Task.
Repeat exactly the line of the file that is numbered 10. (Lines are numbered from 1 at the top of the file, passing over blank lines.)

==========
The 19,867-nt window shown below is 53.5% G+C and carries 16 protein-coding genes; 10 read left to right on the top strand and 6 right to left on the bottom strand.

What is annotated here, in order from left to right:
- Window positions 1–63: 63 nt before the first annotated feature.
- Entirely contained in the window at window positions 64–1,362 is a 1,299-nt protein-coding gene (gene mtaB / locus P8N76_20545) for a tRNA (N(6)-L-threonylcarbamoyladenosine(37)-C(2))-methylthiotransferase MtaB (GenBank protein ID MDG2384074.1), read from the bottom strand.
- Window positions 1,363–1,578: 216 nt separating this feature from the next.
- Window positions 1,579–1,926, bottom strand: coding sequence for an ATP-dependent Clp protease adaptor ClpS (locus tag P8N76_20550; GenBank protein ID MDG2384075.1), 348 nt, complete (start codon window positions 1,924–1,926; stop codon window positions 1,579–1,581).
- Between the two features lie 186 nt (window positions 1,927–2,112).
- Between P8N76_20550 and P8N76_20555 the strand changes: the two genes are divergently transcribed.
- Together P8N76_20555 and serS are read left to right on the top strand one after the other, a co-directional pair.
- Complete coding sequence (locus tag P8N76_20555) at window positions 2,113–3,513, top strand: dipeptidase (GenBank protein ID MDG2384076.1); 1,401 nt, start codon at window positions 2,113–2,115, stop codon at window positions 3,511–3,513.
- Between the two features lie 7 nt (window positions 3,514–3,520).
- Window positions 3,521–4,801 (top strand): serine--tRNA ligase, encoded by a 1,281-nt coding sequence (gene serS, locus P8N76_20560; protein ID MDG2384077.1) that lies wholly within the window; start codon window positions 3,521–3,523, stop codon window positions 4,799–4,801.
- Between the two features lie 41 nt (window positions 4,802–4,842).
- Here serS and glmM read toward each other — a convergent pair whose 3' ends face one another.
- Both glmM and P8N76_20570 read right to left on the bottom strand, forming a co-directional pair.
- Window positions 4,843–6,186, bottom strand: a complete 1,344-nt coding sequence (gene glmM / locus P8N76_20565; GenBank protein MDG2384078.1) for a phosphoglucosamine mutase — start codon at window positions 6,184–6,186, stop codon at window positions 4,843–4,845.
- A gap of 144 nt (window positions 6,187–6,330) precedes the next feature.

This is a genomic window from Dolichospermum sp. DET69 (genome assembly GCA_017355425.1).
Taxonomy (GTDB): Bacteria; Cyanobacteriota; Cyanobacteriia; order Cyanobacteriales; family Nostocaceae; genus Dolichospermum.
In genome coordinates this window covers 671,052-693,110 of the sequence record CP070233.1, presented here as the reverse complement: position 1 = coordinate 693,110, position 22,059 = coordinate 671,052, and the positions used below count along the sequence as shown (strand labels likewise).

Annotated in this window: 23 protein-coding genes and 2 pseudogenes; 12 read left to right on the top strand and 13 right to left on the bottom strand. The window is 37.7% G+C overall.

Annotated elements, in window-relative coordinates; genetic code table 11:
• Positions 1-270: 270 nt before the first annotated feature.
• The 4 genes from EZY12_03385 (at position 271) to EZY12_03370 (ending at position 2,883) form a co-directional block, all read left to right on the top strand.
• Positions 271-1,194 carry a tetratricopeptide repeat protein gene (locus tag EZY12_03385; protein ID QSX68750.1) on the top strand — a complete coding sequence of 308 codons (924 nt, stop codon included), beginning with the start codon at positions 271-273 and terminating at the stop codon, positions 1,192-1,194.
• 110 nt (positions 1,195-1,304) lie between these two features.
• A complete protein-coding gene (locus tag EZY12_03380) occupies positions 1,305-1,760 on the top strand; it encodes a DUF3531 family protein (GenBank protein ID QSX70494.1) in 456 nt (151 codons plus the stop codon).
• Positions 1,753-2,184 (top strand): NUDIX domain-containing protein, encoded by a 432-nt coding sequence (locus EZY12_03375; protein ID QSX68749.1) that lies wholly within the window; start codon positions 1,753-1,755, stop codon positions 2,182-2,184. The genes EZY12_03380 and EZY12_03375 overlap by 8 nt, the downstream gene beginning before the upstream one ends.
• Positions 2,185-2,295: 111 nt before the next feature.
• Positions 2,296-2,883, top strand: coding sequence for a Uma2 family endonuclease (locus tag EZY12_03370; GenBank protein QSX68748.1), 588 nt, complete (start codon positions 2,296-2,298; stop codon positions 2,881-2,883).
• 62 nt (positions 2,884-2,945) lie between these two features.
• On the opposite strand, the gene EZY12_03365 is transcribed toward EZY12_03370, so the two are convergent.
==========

- Complete coding sequence (locus tag P8N76_20555) at window positions 2,113–3,513, top strand: dipeptidase (GenBank protein ID MDG2384076.1); 1,401 nt, start codon at window positions 2,113–2,115, stop codon at window positions 3,511–3,513.